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Lesson Plans Library 9-12 > U.S. History
East Meets West: Americans on the Move
East Meets West: Americans on the Move
Grade level: 9-12 Subject: U.S. History Duration: Three class periods

lesson plan support
Students will
  • Learn what it was like to be a member of the Lewis and Clark expedition.
  • Read journal entries from members of the expedition.
  • Write journal entries from the perspective of an expedition member.
  1. Begin the lesson by asking students to view the segment "On the Trail of Lewis and Clark," in East Meets West: Americans on the Move . The segment focuses on new archaeological research regarding artifacts from Lewis and Clark's expedition.
  2. Discuss the segment with the class. Encourage students to think about the following questions:
    • What was the purpose of the expedition?
    • What were the experiences of the members of the expedition?
    • Why do you think members were willing to endure the hardships?
    • What were the benefits of the expedition?
    • How does the expedition reflect the spirit of the times?
  3. Tell students that many expedition members kept journals. Explain that their assignment is to write at least three journal entries recounting their experiences from the perspective of a member of the Lewis and Clark expedition. Entries should include responses to the questions listed above.
  4. Suggest that students read journal entries from the expedition at the following Web sites:
  5. Allow time in class for students to work on their journal entries, or assign for homework.
  6. During the next class period, ask volunteers to share their entries. Then discuss students' ideas. Ask them why members of the expedition were willing to risk danger. Do students believe that the benefits outweighed the risks? What do they see as the long-term results of the Lewis and Clark expedition?

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Use the following three-point rubric to evaluate students' work during this lesson.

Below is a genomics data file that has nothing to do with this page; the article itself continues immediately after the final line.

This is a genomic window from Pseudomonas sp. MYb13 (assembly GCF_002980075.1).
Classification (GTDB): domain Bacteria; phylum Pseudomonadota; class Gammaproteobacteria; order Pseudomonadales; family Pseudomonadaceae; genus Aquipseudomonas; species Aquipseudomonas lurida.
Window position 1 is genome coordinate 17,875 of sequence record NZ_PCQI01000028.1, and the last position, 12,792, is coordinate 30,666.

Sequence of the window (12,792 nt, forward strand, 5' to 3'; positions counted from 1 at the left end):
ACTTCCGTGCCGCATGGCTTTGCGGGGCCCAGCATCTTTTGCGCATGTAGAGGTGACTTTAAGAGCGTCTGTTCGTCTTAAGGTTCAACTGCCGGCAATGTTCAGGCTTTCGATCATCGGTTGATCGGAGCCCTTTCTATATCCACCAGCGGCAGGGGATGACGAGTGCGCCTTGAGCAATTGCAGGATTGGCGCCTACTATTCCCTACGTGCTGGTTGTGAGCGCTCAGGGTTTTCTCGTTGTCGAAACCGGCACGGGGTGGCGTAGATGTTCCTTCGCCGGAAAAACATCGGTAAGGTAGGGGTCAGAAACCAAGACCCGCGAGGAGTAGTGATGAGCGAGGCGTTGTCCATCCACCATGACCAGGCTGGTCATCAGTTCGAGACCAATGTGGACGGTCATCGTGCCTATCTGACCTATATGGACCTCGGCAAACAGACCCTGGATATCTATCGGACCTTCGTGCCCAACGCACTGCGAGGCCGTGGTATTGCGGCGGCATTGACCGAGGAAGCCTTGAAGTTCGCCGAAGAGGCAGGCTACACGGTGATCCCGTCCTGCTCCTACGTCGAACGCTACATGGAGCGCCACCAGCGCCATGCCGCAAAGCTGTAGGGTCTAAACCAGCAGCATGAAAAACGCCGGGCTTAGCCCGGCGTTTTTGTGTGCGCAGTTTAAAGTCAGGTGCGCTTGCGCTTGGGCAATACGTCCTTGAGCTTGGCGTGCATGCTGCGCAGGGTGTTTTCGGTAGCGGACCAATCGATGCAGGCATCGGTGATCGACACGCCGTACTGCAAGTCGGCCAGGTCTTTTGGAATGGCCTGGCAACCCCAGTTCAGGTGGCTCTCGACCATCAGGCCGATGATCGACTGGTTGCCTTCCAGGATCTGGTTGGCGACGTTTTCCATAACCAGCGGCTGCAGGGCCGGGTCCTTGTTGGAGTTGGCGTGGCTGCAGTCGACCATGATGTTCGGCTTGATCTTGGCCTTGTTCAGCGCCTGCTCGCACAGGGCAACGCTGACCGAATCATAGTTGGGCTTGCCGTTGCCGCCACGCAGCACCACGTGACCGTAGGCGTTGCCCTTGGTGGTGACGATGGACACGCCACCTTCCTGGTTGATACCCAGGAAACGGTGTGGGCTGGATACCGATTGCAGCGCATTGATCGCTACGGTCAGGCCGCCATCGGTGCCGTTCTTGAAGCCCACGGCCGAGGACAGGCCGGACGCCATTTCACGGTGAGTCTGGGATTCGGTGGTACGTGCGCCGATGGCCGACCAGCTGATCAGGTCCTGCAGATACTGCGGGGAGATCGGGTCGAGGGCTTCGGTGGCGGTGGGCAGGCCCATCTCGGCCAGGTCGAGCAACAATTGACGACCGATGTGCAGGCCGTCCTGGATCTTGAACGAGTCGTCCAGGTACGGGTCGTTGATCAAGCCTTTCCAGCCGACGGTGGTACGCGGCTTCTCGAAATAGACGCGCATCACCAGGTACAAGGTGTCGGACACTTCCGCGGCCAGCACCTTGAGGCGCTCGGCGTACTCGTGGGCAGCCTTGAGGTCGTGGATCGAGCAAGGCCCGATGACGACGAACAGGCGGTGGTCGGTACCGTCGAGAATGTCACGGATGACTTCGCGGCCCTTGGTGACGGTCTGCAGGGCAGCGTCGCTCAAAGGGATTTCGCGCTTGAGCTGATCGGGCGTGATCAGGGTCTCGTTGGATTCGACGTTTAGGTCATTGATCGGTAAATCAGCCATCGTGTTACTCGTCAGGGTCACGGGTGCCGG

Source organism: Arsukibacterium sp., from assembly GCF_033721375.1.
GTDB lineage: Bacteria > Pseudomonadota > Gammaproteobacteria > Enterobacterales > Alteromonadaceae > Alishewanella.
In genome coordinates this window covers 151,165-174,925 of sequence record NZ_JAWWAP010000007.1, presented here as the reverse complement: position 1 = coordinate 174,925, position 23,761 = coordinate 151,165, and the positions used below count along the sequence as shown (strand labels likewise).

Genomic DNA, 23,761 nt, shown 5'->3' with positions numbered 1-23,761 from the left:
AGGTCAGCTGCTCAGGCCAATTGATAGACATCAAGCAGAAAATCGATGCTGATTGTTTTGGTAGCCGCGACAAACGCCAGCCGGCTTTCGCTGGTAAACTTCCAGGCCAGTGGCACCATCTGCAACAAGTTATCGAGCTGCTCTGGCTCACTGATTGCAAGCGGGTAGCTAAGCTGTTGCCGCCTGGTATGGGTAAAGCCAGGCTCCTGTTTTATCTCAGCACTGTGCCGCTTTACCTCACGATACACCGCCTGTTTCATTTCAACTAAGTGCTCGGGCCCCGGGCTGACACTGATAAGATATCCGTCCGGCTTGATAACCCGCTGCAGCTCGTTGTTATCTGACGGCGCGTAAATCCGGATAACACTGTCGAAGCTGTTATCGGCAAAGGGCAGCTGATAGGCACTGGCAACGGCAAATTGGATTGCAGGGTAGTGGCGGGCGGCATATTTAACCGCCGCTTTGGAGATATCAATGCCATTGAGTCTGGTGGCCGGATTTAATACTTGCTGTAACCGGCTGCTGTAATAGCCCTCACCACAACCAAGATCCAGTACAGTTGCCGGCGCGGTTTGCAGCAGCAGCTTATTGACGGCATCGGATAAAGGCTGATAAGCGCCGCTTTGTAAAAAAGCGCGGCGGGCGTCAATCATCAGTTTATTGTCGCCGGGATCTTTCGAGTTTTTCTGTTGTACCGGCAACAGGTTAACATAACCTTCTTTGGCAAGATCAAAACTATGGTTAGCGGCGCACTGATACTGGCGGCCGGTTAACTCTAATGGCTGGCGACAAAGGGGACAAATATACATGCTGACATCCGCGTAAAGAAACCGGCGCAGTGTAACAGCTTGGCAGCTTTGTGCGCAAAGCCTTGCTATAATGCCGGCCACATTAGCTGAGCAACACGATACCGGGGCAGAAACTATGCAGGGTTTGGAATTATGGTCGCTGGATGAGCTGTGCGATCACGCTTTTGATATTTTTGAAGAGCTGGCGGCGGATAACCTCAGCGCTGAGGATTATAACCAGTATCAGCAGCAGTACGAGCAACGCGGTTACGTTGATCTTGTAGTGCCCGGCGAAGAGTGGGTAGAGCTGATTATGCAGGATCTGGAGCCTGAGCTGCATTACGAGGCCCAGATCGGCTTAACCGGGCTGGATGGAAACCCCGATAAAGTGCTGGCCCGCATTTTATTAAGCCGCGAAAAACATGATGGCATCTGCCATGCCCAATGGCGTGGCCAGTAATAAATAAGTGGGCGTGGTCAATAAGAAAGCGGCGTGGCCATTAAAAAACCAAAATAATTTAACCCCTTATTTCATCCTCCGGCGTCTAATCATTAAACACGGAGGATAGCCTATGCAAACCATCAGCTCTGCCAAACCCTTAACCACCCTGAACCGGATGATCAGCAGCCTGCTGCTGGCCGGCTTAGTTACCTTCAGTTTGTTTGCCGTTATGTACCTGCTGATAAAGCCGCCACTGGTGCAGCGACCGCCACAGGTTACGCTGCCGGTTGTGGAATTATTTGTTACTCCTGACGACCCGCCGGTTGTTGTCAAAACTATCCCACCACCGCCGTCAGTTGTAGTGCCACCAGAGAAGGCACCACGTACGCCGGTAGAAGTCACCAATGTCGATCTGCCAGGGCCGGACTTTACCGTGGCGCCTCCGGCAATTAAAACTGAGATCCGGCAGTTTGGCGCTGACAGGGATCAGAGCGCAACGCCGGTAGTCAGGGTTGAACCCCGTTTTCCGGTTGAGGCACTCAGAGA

• Three points: Students were highly engaged in class discussions; researched the topic thoroughly and read all of the online journal entries; and produced at least three thoughtful, accurate, and compelling journal entries.
  • Two points: Students participated in class discussions; conducted adequate research and read most of the online journal entries; and produced one or two accurate, satisfactory journal entries.
  • One point: Students participated minimally in class discussions; did not research the topic thoroughly and did not read the online journal entries; and did not complete any journal entries.

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Definition:The systematic study of past human life and culture by the recovery and examination of remaining material evidence, such as graves, buildings, tools, and pottery.
Context:Some researchers are hoping that the tools of archaeology will help them uncover details about Lewis and Clark's expedition to the Pacific Ocean.

William Clark
Definition:An American explorer, one of the leaders of the Lewis and Clark expedition, which took place from 1803 to 1806.
Context:An able leader, William Clark could spur the members of the expedition to action.

Thomas Jefferson
Definition:President of the United States from 1801 to 1809; he organized the Lewis and Clark expedition in 1801 to find an overland route to the Pacific Ocean.
Context:Thomas Jefferson entrusted the expedition to find a land route to the Pacific and strengthen America's claims to Oregon territory.

Definition:A first-person account that may provide a perspective on events in the past
Context:The journals written by members of the Lewis and Clark expedition provide insights about an important historical event.

Meriwether Lewis
Definition:Former army captain and secretary to Thomas Jefferson who worked closely with Jefferson to plan the expedition; appointed its leader in 1803
Context:Meriwether Lewis collected plant and animal specimens and served as the expedition's naturalist in addition to its leader.

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Academic Standards

Mid-continent Research for Education and Learning (McREL)
McREL's Content Knowledge: A Compendium of Standards and Benchmarks for K-12 Education addresses 14 content areas. To view the standards and benchmarks, visit
This lesson plan addresses the following national standards:

  • U.S. History: Era 4: Expansion and Reform (1801-1861)-Understands the United States territorial expansion between 1801 and 1861, and how it affected relations with external powers and Native Americans
  • Language Arts: Viewing: Uses a range of strategies to interpret visual media

The National Council for the Social Studies (NCSS)
NCSS has developed national guidelines for teaching social studies. To become a member of NCSS, or to view the standards online, go to
This lesson plan addresses the following national standards:

  • Time, Continuity, and Change
  • People, Places, and Environment

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